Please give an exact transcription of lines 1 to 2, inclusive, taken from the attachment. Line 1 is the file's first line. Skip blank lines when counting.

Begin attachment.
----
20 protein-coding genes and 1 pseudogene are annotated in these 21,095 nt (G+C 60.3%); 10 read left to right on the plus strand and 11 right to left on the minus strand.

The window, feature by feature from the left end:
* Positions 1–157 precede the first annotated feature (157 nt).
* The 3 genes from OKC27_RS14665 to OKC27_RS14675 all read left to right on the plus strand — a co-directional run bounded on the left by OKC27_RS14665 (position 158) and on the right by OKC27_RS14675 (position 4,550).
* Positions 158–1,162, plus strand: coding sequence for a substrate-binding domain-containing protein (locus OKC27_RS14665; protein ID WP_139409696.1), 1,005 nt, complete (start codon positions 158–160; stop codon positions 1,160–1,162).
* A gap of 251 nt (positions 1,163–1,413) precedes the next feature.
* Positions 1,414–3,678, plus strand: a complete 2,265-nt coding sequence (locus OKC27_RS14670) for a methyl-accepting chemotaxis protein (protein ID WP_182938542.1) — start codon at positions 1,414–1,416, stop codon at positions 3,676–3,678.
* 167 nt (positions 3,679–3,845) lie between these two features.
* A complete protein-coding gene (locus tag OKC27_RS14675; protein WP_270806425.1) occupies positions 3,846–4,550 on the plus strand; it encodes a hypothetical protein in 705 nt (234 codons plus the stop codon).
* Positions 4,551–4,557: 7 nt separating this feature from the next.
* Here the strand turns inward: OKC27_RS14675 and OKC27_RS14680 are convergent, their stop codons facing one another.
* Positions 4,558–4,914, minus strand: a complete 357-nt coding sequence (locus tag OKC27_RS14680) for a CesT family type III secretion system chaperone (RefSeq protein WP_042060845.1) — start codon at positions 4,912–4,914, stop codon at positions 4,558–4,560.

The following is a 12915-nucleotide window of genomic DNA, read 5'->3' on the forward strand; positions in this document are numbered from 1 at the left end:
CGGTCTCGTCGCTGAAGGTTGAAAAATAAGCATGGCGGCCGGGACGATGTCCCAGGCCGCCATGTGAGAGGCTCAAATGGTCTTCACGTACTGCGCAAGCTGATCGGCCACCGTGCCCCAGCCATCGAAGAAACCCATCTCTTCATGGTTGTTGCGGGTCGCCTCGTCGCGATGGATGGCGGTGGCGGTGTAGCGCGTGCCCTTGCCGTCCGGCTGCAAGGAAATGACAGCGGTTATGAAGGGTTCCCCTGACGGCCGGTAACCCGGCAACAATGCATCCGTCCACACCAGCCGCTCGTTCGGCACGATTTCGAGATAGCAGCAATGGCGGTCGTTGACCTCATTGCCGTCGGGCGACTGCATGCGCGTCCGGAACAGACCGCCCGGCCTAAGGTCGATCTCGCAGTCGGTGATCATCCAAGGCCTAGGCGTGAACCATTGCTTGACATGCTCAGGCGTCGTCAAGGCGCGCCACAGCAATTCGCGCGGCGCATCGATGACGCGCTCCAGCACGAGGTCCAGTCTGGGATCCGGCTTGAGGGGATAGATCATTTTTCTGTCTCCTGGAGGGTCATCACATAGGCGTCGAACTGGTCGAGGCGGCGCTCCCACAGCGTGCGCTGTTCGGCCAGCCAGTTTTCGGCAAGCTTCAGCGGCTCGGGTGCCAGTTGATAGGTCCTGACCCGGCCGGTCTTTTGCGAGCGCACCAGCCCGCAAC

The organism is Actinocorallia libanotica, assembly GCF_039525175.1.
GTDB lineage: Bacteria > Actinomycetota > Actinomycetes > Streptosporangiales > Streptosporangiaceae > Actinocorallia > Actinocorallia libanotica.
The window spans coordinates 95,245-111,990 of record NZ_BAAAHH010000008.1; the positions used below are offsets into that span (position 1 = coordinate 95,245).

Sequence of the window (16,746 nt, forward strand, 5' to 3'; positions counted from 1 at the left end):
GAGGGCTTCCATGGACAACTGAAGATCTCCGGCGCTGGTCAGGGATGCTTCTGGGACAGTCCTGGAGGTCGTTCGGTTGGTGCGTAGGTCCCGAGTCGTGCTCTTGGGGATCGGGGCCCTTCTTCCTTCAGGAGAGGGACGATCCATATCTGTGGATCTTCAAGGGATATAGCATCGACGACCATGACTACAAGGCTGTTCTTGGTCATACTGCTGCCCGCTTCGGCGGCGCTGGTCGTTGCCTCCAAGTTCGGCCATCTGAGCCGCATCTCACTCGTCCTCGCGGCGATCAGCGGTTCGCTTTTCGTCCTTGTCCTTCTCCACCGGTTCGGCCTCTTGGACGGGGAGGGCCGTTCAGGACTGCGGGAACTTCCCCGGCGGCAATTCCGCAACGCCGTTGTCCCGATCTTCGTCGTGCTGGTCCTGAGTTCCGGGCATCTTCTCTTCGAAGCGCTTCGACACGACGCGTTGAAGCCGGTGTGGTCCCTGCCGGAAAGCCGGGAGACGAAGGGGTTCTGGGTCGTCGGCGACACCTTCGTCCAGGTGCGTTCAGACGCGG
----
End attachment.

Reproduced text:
20 protein-coding genes and 1 pseudogene are annotated in these 21,095 nt (G+C 60.3%); 10 read left to right on the plus strand and 11 right to left on the minus strand.

The window, feature by feature from the left end: